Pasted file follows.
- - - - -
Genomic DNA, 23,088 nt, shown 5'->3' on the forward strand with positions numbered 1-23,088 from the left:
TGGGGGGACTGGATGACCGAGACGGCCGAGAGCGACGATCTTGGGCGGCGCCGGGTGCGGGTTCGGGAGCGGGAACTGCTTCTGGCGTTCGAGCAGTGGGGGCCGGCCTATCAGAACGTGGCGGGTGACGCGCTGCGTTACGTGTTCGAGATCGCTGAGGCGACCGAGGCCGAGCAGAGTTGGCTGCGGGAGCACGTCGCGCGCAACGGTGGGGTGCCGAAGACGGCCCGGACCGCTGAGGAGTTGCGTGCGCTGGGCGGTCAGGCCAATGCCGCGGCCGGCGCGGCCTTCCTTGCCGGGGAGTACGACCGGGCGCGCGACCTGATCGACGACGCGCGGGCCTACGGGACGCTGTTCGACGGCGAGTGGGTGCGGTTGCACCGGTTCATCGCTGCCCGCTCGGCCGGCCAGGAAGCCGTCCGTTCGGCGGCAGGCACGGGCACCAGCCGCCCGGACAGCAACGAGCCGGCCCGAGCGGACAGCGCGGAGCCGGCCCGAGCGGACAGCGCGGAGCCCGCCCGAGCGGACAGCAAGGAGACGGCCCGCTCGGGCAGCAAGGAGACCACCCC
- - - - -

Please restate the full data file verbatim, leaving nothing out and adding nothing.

Genomic DNA, 23,088 nt, shown 5'->3' on the forward strand with positions numbered 1-23,088 from the left:
TGGGGGGACTGGATGACCGAGACGGCCGAGAGCGACGATCTTGGGCGGCGCCGGGTGCGGGTTCGGGAGCGGGAACTGCTTCTGGCGTTCGAGCAGTGGGGGCCGGCCTATCAGAACGTGGCGGGTGACGCGCTGCGTTACGTGTTCGAGATCGCTGAGGCGACCGAGGCCGAGCAGAGTTGGCTGCGGGAGCACGTCGCGCGCAACGGTGGGGTGCCGAAGACGGCCCGGACCGCTGAGGAGTTGCGTGCGCTGGGCGGTCAGGCCAATGCCGCGGCCGGCGCGGCCTTCCTTGCCGGGGAGTACGACCGGGCGCGCGACCTGATCGACGACGCGCGGGCCTACGGGACGCTGTTCGACGGCGAGTGGGTGCGGTTGCACCGGTTCATCGCTGCCCGCTCGGCCGGCCAGGAAGCCGTCCGTTCGGCGGCAGGCACGGGCACCAGCCGCCCGGACAGCAACGAGCCGGCCCGAGCGGACAGCGCGGAGCCGGCCCGAGCGGACAGCGCGGAGCCCGCCCGAGCGGACAGCAAGGAGACGGCCCGCTCGGGCAGCAAGGAGACCACCCC